Selecting a suitable encoding of the compounds and proteins information is one of the main computational challenges for the prediction of drug-target interactions using in silico tools. In our case, we apply DRAGON molecular descriptors and structural and physicochemical properties descriptors to represent ligands and targets, respectively. Our successful predictions indicate that this adopted chemical and proteins encoding can effectively distinguish the drug-target binding pairs from the non-binding pairs. Additionally, the choice of merging protein and ligand descriptors into a single vector describing both partners (i.e. encode the protein-ligand pair in the joint space) was also adopted in this study, which means that the structural similarity between the two different drugs/targets are independently evaluated by the same measure and are then multiplied to give the overall similarity. Although this description prevents from separate tuning of similarity measures in the protein and ligand spaces when using the SVM kernel approach, it is simple and effective to evaluate the similarity of drug-target pairs [69].

In this study, we proposed the RF approach to predict drug-target interactions, which is a new contribution in the field of drug discovery and development. As well known, RF introduces two sources of randomness into the trees: random training set (bootstrap) and random input vectors. Each tree is grown using a bootstrap sample of training data at each node, with best split chosen from random sample of variables instead of all variables. The Bagging (bootstrap aggregating) method causes the low bias and high variance of the unpruned trees, but the variance is reduced by averaging the bootstrapped trees. Because each node is split using the best among a subset of predictors randomly chosen at that node, this strategy turns out to perform very well compared with many other classifiers such as ANN and SVM, and is more robustness against overfitting. However, it should be also pointed out that SVM allows us to use a tensor product space, with no extra calculation time with respect to the joint space, and versatile choice of similarity measures for proteins and ligands, which is a clear advantage of SVM with respect to this proposed RF approach.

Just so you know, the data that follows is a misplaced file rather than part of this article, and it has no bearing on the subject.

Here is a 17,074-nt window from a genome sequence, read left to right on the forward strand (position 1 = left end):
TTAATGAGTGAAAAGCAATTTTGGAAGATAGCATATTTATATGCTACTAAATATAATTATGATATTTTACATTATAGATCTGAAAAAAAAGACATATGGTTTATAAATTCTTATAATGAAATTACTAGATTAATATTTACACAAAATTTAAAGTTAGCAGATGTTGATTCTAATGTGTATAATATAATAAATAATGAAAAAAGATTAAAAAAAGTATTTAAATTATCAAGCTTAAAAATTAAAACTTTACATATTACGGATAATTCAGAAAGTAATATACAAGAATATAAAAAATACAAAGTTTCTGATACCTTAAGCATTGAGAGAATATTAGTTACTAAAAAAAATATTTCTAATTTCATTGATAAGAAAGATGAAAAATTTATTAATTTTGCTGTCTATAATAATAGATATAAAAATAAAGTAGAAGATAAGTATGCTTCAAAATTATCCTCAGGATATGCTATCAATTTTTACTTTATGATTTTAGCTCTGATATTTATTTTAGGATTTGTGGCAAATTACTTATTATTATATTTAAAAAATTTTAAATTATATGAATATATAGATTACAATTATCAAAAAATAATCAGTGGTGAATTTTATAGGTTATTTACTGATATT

As shown in the Results section, the proposed method enables to identify the unrelated proteins that may share structurally similar pockets in the 3D space, the advantage effect of which is derived from the learning ligand similarities. If the unrelated receptors do not possess similar ligands in the learning dataset, then the protein encoding (structural and physicochemical properties derived from their primary sequence) plays a key role for the unrelated targets identification, which have been well applied for the prediction of protein structural and functional classes, protein-protein interactions and subcellular locations [70][72]. Particularly, most descriptors of this encoding such as Composition of Solvent Accessibility and Distribution of Charge are highly useful for representing and distinguishing interaction profiles, which is essential for the successful application of statistical learning methods in predicting the interaction profiles between drugs and targets [73]. Although this encoding can effectively describe the interaction profiles of the whole protein, it is limited by the description and extraction of the 3D structure features of the ligand-binding domains. Therefore, obtaining optimal protein encoding method will require further research.